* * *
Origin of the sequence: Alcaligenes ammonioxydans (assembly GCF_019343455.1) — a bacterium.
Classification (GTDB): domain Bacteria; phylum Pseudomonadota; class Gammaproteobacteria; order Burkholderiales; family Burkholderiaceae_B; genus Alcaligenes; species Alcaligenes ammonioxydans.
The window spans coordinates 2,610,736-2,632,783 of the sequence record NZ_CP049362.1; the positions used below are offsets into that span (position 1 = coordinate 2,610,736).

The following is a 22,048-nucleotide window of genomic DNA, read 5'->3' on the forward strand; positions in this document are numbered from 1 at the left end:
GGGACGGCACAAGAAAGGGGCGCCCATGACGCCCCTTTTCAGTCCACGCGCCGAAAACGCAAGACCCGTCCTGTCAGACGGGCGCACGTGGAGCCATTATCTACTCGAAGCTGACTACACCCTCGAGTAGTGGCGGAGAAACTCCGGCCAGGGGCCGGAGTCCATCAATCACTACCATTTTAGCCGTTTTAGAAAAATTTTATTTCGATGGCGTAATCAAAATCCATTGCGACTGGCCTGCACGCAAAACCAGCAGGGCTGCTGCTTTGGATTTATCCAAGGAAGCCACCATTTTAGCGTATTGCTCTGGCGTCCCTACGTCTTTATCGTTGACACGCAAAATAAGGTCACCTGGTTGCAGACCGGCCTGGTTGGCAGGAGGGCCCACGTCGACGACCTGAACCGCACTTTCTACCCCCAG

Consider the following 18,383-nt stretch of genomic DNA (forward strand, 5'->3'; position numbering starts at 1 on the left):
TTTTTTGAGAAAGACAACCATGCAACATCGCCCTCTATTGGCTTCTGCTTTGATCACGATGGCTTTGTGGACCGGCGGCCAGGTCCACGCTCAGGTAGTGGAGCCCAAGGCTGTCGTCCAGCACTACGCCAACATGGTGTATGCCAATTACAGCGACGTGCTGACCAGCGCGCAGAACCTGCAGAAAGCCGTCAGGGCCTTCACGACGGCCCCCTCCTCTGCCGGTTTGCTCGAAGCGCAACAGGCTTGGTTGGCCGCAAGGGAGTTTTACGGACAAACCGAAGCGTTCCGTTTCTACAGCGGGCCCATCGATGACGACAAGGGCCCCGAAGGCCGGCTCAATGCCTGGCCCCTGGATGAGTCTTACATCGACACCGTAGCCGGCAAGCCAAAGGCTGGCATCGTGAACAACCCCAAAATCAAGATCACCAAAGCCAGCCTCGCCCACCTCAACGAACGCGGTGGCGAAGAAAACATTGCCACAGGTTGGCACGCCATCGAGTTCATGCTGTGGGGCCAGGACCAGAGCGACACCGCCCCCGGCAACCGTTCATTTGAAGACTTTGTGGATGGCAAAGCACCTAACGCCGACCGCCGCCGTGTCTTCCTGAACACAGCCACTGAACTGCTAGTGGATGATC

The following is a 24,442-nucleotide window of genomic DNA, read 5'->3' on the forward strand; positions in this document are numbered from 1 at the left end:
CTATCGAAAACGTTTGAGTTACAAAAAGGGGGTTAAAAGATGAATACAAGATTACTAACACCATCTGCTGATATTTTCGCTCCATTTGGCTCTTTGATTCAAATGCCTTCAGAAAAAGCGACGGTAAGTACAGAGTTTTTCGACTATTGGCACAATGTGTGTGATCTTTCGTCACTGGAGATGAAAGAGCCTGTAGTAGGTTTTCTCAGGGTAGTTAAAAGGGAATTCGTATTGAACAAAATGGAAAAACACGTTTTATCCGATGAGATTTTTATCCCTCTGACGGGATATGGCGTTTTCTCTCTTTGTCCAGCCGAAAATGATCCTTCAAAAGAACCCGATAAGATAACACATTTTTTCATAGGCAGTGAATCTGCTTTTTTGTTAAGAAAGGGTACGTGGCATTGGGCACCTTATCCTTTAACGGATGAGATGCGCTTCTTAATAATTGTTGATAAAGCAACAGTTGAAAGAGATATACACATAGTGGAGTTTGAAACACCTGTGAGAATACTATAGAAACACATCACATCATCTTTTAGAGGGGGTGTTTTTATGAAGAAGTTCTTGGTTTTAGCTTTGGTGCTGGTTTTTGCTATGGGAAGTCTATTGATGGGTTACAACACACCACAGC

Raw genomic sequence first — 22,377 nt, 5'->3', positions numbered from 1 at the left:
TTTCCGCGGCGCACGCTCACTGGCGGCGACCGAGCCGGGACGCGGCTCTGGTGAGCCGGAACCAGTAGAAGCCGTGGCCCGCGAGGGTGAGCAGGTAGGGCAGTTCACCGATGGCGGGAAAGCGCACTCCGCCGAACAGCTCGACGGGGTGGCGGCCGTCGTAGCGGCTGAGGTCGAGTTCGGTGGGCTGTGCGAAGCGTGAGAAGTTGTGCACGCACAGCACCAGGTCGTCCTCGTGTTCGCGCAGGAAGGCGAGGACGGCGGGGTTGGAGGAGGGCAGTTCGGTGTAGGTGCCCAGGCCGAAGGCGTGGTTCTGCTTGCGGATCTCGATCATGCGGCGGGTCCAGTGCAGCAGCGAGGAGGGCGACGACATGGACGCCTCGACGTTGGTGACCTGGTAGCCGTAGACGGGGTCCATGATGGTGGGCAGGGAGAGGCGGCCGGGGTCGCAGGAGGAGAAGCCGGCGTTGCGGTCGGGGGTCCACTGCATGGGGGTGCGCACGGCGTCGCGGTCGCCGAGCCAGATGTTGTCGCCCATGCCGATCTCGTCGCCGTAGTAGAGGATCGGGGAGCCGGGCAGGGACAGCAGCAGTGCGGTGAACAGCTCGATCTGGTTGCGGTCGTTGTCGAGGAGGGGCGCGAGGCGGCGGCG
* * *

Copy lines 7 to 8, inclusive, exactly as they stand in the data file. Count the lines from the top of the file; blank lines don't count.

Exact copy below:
TTTTTTGAGAAAGACAACCATGCAACATCGCCCTCTATTGGCTTCTGCTTTGATCACGATGGCTTTGTGGACCGGCGGCCAGGTCCACGCTCAGGTAGTGGAGCCCAAGGCTGTCGTCCAGCACTACGCCAACATGGTGTATGCCAATTACAGCGACGTGCTGACCAGCGCGCAGAACCTGCAGAAAGCCGTCAGGGCCTTCACGACGGCCCCCTCCTCTGCCGGTTTGCTCGAAGCGCAACAGGCTTGGTTGGCCGCAAGGGAGTTTTACGGACAAACCGAAGCGTTCCGTTTCTACAGCGGGCCCATCGATGACGACAAGGGCCCCGAAGGCCGGCTCAATGCCTGGCCCCTGGATGAGTCTTACATCGACACCGTAGCCGGCAAGCCAAAGGCTGGCATCGTGAACAACCCCAAAATCAAGATCACCAAAGCCAGCCTCGCCCACCTCAACGAACGCGGTGGCGAAGAAAACATTGCCACAGGTTGGCACGCCATCGAGTTCATGCTGTGGGGCCAGGACCAGAGCGACACCGCCCCCGGCAACCGTTCATTTGAAGACTTTGTGGATGGCAAAGCACCTAACGCCGACCGCCGCCGTGTCTTCCTGAACACAGCCACTGAACTGCTAGTGGATGATC

The following is a 24,442-nucleotide window of genomic DNA, read 5'->3' on the forward strand; positions in this document are numbered from 1 at the left end: